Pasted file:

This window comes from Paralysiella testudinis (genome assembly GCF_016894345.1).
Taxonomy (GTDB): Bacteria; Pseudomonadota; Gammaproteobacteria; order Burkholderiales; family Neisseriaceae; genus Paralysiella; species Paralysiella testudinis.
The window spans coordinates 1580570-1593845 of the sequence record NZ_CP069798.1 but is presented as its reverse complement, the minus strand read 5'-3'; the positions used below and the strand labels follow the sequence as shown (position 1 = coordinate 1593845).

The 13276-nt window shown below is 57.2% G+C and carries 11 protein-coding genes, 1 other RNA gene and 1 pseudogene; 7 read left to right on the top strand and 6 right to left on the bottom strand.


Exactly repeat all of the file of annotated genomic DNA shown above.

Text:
This window comes from Paralysiella testudinis (genome assembly GCF_016894345.1).
Taxonomy (GTDB): Bacteria; Pseudomonadota; Gammaproteobacteria; order Burkholderiales; family Neisseriaceae; genus Paralysiella; species Paralysiella testudinis.
The window spans coordinates 1580570-1593845 of the sequence record NZ_CP069798.1 but is presented as its reverse complement, the minus strand read 5'-3'; the positions used below and the strand labels follow the sequence as shown (position 1 = coordinate 1593845).

The 13276-nt window shown below is 57.2% G+C and carries 11 protein-coding genes, 1 other RNA gene and 1 pseudogene; 7 read left to right on the top strand and 6 right to left on the bottom strand.